Report on the conference recently held in London

The first World Women Lawyers Conference, organised by the International Bar Association, was held in London in March.

The conference brought together delegates from all over the world to discuss issues of diversity, the role of women in the legal profession, and access to the legal profession. Mary Macrae, Council Member, and Sarah Fleming, Head of International Relations, attended the event on behalf of the Society.

Over 800 lawyers from over 70 countries attended the two-day conference, which was one of the major legal conferences of the year; countries from Nepal to Nigeria and South Africa to Sweden were represented. As expected, the vast majority of the delegates were women, although a number of male delegates also participated. The conference was the particular project of the present IBA President, Dianna Kempe, the first female leader of the Association, and its aim was to explore the diverse issues facing women in the legal profession today. The organisation of such an enormous event and the task of making it relevant for lawyers of the very different backgrounds represented at the conference was colossal. Clearly, the problems facing women in the legal profession vary from country to country. However, the conference proved very successful in finding common ground in many areas and emphasising the importance of access to the legal profession – in all countries.

The first session united all 800 delegates for a plenary discussion where a number of distinguished guests considered the question of “Women’s rights as human rights”. The Advocate General, Lynda Clark, QC, provided a Scottish voice and, in an inspirational address, Cheryl Carolus, the South African ambassador to the UK, spoke of her experience as a woman in a position of power in South Africa under the post-apartheid regime. The subject of “Woman, Islam and the law” provided the focus of a further plenary session. Presentations were made on work being done to improve the lot of women in Pakistan - especially in relation to access to education - the development of women’s legal rights in Iran, and the position of women in Afghanistan under the Taliban regime, where education for women is restricted and access to professions impossible. Delegates made the most of the session to exchange views and a lively discussion took place regarding the nature of Islamic law and its application to women.

The main part of the conference comprised a number of sessions dealing with a range of issues, such as access to employment for women; the impact of debt on women and families; children’s inheritance rights; in-house lawyers in the new economy; banking, finance and capital markets; and the energy industry’s relation with the environment. In a session on the use of distance learning and continuing education to allow better access of women to the legal profession, Fiona Raitt, head of the Department of Law at Dundee University gave a presentation on the use of formal and informal networks to improve the position of women at work. The session also included a presentation on the use of online universities to provide flexible access to tertiary education, such as the Universitat Oberta de Catalunya ( which operates on an entirely “virtual” basis.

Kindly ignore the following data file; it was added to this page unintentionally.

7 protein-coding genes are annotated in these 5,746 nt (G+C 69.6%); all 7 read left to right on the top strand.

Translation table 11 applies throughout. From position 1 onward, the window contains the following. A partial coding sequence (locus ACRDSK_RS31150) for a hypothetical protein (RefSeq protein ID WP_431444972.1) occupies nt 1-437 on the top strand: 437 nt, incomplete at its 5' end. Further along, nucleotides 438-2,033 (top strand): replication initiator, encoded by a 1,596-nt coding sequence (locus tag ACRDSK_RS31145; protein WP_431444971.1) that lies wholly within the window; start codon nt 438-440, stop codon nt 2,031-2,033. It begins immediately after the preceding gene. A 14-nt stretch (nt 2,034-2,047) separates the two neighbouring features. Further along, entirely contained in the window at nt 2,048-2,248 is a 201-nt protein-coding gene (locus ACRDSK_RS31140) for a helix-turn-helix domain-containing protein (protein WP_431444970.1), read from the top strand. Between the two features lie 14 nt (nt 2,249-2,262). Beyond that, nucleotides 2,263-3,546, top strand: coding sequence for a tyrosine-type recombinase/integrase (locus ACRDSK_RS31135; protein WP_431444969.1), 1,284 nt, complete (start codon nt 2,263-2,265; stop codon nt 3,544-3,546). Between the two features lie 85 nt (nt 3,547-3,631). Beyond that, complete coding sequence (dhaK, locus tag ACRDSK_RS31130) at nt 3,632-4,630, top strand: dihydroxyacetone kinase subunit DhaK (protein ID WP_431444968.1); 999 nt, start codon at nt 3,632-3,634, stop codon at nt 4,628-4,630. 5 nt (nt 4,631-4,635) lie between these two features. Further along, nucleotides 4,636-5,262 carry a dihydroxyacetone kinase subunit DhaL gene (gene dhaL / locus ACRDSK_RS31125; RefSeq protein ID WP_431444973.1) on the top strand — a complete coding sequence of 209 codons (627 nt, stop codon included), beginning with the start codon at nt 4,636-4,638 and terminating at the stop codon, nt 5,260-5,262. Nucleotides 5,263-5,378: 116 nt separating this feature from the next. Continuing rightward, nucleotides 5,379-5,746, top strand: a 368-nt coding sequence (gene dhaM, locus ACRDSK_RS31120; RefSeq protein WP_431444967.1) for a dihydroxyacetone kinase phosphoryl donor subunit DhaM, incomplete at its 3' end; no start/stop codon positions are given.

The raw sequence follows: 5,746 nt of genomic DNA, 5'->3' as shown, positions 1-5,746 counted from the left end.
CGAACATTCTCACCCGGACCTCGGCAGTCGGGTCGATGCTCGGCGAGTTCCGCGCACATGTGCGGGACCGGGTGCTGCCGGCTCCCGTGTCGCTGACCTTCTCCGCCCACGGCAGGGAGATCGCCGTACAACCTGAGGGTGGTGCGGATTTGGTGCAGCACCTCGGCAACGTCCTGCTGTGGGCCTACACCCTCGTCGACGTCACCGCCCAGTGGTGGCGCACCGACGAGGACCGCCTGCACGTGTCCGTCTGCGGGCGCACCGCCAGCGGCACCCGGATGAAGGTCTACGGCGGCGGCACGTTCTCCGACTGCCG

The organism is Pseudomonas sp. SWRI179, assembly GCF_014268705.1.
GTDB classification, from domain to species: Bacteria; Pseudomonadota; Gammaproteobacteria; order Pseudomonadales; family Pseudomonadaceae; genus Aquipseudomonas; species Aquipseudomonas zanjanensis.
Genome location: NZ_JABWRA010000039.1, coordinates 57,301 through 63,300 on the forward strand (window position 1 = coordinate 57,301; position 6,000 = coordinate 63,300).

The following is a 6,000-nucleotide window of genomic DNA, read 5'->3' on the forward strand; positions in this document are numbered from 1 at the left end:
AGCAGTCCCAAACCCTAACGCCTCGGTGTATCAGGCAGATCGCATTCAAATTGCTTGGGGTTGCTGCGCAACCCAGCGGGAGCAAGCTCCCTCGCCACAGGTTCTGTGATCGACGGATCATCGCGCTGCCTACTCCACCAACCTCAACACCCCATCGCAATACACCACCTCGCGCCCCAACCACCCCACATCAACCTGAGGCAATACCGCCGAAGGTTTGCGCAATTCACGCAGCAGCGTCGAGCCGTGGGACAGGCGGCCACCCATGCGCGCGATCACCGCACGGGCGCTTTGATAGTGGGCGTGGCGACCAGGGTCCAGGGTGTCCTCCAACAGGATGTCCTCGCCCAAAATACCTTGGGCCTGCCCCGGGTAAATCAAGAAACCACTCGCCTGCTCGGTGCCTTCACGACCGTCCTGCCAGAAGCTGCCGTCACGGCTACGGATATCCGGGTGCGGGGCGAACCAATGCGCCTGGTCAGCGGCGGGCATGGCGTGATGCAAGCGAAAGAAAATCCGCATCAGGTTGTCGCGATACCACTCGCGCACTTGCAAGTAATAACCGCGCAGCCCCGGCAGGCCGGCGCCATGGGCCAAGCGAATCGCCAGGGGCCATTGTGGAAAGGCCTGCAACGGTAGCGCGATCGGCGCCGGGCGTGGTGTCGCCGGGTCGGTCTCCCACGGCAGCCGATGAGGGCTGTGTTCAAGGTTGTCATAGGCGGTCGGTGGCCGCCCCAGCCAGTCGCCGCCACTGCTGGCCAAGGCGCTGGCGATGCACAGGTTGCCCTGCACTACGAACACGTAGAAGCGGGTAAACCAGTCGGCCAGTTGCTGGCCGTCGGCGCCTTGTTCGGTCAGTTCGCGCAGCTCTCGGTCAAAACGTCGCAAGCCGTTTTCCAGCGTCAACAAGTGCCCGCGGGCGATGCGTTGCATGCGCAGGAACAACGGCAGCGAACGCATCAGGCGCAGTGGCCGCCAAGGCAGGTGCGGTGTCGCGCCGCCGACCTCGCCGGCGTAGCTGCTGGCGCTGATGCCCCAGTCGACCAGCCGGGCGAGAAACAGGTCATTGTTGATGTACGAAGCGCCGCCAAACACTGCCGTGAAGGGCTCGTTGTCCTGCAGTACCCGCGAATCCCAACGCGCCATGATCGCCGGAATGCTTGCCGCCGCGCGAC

Other sessions included wide-ranging surveys of women’s rights in the workplace (revealing that the most generous maternity provisions exist in the Nordic countries and Colombia), the approach of women to ethical business practices, and the position of women in the judiciary.

This conference made a serious attempt to bring lawyers together to discuss questions of common concern to women in the legal profession worldwide. This was no easy task, but the goal was achieved, with subjects tackled provoking much interesting debate and comment, with the result that delegates hoped that it may become a more regular feature of the IBA conference programme in the future.

The International Bar Association is the world’s largest international organisation of Law Societies, Bar Associations and individual lawyers engaged in international practice. Founded in 1947, it is composed of over 16,000 individual lawyer members in 183 countries and 178 Law Societies and Bar Associations together representing more than 2.5 million lawyers.  If you would like further information on the work of the Association, see the IBA website:, or contact Sarah Fleming at the Society.

Further IBA conferences in the near future:

  • Environmental Law, 7-9 June 2001 (Paris, France)
  • Important International Tax Developments, 7 June 2001 (Amsterdam, Netherlands)
  • Anti-Trust and Trade Law Conference, 21 September 2001 (Fiesole, Italy)
  • Private Investment Funds Conference, 8-9 October 2001 (London)
  • Business Law International – the 2001 conference of the IBA, 28 October – 2 November 2001(Cancun, Mexico)
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